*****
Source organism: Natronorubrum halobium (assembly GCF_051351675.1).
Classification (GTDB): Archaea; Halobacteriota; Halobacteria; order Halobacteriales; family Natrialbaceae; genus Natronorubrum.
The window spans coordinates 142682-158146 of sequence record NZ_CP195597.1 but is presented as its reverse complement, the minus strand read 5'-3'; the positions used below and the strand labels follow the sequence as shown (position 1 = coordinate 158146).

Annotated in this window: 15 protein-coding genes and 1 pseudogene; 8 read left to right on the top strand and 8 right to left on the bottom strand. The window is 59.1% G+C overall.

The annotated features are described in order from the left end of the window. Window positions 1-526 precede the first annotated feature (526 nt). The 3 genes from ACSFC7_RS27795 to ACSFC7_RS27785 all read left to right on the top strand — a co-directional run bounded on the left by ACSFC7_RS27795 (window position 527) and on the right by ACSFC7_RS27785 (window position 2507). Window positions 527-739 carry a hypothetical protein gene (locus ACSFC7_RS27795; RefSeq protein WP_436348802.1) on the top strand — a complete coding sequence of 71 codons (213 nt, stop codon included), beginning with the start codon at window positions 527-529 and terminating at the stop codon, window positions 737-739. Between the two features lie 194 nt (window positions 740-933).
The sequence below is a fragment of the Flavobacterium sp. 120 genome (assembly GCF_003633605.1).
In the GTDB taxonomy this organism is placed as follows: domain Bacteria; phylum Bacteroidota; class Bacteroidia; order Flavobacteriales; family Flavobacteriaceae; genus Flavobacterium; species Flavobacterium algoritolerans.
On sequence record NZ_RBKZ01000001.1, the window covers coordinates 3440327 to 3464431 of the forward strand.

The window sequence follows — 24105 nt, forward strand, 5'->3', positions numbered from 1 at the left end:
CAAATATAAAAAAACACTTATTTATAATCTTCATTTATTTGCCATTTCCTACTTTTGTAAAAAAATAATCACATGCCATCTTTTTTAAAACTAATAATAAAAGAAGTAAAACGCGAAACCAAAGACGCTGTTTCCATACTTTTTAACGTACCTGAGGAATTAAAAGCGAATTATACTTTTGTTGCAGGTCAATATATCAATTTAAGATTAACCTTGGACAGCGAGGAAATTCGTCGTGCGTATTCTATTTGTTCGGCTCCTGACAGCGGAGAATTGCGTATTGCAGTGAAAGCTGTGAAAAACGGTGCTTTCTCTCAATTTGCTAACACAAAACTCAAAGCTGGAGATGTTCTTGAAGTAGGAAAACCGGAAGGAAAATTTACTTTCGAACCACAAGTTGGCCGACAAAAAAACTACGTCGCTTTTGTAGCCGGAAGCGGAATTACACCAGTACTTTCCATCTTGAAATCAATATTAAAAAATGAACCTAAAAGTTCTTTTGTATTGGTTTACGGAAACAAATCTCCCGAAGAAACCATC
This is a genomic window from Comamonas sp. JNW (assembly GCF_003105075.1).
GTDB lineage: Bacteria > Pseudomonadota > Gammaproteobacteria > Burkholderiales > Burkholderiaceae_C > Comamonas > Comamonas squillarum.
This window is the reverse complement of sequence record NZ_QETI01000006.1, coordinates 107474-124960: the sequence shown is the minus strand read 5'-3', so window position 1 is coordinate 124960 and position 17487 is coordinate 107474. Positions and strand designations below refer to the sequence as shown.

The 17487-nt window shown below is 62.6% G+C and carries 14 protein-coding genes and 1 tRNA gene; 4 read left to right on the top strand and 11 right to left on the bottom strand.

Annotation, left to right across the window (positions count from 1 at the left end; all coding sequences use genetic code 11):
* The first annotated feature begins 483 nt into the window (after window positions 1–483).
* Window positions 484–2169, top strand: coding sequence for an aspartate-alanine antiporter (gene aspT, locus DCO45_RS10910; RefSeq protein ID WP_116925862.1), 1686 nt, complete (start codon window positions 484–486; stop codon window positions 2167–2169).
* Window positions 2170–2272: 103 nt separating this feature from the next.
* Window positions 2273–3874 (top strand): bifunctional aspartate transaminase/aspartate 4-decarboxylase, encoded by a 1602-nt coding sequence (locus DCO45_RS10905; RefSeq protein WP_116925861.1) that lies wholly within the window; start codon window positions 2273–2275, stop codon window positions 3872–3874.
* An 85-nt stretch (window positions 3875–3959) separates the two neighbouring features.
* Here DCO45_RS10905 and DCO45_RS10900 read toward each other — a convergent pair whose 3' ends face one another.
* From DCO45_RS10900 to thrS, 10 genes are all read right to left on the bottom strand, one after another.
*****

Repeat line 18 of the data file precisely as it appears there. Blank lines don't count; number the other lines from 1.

* Window positions 2170–2272: 103 nt separating this feature from the next.